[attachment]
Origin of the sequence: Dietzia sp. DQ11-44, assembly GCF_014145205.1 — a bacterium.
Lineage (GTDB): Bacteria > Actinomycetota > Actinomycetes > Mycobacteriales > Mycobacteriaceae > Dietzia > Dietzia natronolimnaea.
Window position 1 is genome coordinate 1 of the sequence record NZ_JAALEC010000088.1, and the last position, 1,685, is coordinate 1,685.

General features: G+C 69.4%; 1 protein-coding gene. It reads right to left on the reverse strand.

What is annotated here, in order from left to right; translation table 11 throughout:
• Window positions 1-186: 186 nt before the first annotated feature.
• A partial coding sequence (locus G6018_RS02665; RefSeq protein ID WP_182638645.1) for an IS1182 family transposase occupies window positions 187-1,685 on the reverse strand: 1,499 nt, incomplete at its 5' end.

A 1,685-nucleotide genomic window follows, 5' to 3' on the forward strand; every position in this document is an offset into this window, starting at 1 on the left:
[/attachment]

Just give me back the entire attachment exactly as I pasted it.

Origin of the sequence: Dietzia sp. DQ11-44, assembly GCF_014145205.1 — a bacterium.
Lineage (GTDB): Bacteria > Actinomycetota > Actinomycetes > Mycobacteriales > Mycobacteriaceae > Dietzia > Dietzia natronolimnaea.
Window position 1 is genome coordinate 1 of the sequence record NZ_JAALEC010000088.1, and the last position, 1,685, is coordinate 1,685.

General features: G+C 69.4%; 1 protein-coding gene. It reads right to left on the reverse strand.

What is annotated here, in order from left to right; translation table 11 throughout:
• Window positions 1-186: 186 nt before the first annotated feature.
• A partial coding sequence (locus G6018_RS02665; RefSeq protein ID WP_182638645.1) for an IS1182 family transposase occupies window positions 187-1,685 on the reverse strand: 1,499 nt, incomplete at its 5' end.

A 1,685-nucleotide genomic window follows, 5' to 3' on the forward strand; every position in this document is an offset into this window, starting at 1 on the left: